Problems of Regionalization in Post-Soviet Central Asia
D. B. Malysheva ()
Outlines of global transformations: politics, economics, law, 2020
Different interpretations of the concept of â€œCentral Asiaâ€ (CA) as well as mutual definitions of its geographical borders indicate the incompleteness in the process of forming Central Asia as a region. Regionalization as an effective form of upholding and promoting by Central Asian countries their national interests is distinguished in Central Asia by a multilevel characterization. It includes the desire of the republics to promote their national interests as sovereign states, then to develop their trade, economic and political interaction within the framework of integration processes, and to join various integration initiatives and supranational projects with a wide range of nonâ€‘regional participants. Central Asian statesâ€™ attempts to develop intraâ€‘regional cooperation in the period from 1994 to 2005 ended in failure. Since 2017, the idea of a â€œnew integrationâ€ has been gaining popularity in Central Asia, and it is considered to be a part of the construction within the framework of the Union of Central Asian States which is planned for creation. Kazakhstan and Uzbekistan claim for the role of â€œregionâ€‘formingâ€ countries and two cores around which the development of hypothetical regional integration is possible. At the same time, the foreign policy of Kazakhstan and Uzbekistan, their approaches to security problems have a kind of differences, while their regional neighbors are also differ from each other in their approaches to some economic and social issues; the resource base of Central Asian states is incomparable either. Therefore, there are many factors that hinder a regionalization as well as an integration. Among them are the centripetal aspirations of the Central Asian countries/ They prefer, instead of neighbors in the region, external partners and markets, international financial institutions and donor structures. There are objective obstacles that impede regionalization, including the fact that the five republics of the region reluctant to share the sovereignty acquired after the collapse of the USSR in favor of supranational structures, whether they operate on the scale of the postâ€‘Soviet space or they are planned to be created within the region.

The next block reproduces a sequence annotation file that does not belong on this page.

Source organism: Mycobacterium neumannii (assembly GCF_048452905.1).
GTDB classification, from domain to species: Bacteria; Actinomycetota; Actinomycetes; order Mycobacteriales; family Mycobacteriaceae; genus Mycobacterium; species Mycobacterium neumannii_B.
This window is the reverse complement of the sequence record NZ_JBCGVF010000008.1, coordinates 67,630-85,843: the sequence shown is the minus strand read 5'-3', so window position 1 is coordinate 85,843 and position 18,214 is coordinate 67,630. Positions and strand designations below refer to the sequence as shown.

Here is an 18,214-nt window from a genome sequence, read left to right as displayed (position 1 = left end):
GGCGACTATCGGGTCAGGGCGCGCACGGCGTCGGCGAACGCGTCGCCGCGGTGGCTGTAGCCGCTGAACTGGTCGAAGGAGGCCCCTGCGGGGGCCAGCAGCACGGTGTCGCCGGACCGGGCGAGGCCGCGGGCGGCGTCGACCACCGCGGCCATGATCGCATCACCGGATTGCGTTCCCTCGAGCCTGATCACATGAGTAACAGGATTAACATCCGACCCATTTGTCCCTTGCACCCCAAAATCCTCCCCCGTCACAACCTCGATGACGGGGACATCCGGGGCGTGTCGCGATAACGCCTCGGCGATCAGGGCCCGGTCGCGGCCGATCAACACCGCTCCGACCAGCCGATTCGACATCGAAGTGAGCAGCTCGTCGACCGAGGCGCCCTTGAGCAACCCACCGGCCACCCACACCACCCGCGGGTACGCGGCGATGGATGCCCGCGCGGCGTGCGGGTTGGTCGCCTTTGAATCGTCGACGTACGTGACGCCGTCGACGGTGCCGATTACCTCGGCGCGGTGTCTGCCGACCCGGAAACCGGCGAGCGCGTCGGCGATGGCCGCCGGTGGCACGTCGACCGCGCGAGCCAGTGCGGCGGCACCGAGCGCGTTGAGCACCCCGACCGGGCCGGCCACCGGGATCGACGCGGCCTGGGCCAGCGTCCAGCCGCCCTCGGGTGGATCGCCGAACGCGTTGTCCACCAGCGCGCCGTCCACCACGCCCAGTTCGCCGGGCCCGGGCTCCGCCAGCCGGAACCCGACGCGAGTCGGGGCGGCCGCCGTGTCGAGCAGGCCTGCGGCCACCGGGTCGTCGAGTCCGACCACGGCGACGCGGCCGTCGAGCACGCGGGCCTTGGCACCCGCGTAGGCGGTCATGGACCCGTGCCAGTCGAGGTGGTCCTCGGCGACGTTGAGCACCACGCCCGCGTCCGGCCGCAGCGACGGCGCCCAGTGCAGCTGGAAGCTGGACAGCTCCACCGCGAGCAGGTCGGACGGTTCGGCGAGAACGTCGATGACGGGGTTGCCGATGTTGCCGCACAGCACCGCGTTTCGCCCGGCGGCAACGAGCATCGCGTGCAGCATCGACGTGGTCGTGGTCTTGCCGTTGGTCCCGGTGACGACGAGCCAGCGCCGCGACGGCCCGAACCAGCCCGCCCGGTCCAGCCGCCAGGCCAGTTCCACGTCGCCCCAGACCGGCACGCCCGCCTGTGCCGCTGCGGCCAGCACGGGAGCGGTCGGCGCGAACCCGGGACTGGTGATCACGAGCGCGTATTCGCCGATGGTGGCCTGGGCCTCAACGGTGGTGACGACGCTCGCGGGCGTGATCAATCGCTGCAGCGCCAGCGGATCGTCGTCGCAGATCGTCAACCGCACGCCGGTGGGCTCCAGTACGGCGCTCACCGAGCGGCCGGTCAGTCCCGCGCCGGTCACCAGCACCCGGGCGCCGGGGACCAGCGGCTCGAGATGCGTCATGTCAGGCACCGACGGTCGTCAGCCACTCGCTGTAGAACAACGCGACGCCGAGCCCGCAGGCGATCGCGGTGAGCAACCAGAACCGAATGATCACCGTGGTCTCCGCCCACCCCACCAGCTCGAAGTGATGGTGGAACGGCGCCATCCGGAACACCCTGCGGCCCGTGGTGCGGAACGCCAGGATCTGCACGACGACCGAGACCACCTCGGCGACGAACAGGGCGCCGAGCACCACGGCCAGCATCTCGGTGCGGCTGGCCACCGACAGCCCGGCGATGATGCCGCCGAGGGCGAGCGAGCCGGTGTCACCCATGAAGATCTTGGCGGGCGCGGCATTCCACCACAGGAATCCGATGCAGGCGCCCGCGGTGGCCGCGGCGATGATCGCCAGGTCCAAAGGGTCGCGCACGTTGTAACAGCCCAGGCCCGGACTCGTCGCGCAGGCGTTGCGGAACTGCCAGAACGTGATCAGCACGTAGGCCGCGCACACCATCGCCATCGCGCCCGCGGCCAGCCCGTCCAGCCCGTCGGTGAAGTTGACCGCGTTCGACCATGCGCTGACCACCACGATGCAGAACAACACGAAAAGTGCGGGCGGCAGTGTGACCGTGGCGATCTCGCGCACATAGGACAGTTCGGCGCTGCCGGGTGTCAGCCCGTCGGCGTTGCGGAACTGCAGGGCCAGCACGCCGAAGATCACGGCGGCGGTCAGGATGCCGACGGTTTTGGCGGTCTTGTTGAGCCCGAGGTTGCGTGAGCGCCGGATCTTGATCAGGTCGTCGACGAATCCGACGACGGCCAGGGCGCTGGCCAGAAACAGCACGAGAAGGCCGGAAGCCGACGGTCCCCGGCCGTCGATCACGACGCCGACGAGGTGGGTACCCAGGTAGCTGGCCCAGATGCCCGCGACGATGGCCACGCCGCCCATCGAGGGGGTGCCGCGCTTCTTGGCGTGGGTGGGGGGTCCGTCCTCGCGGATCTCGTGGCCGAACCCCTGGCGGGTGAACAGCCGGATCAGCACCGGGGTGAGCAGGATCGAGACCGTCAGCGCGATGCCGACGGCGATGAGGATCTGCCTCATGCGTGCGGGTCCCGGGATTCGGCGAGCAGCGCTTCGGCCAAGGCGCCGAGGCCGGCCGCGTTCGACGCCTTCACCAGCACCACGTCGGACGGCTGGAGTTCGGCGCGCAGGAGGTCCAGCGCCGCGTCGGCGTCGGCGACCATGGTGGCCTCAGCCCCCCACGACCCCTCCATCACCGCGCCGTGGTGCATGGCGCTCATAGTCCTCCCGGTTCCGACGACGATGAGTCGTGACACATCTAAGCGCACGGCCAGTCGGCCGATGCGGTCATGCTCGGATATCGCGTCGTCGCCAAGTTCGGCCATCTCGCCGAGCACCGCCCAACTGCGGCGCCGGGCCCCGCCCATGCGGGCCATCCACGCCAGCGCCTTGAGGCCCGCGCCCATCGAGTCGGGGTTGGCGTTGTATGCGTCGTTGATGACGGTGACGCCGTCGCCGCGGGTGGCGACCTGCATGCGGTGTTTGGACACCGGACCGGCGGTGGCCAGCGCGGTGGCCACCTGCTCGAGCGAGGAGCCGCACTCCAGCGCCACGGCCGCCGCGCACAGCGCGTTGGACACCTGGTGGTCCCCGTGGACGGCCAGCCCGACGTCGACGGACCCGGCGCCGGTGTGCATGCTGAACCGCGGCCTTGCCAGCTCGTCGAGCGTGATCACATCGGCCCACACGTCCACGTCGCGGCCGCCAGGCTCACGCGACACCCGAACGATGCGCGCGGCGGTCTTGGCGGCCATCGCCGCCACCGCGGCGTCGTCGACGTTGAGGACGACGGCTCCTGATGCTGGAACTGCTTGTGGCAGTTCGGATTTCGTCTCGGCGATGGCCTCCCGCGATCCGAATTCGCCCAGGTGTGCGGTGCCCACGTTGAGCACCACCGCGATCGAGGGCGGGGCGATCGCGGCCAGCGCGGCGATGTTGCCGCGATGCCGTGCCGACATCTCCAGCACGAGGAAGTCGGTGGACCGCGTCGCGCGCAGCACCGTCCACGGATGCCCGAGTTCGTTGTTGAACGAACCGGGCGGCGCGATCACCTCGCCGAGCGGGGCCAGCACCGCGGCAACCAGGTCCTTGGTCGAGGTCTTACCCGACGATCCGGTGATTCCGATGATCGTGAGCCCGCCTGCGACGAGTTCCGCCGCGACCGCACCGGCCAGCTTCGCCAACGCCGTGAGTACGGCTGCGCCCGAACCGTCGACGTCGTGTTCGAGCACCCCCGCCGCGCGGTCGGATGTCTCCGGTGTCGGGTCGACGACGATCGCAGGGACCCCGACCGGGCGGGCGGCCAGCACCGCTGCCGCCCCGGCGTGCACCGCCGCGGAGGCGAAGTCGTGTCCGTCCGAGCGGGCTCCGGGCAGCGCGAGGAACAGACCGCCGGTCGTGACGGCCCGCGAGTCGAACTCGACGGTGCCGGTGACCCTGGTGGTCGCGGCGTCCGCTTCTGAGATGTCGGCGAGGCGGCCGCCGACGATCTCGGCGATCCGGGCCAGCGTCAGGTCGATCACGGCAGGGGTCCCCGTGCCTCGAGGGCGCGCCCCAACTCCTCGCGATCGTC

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Persistent link: https://EconPapers.repec.org/RePEc:ccs:journl:y:2020:id:640
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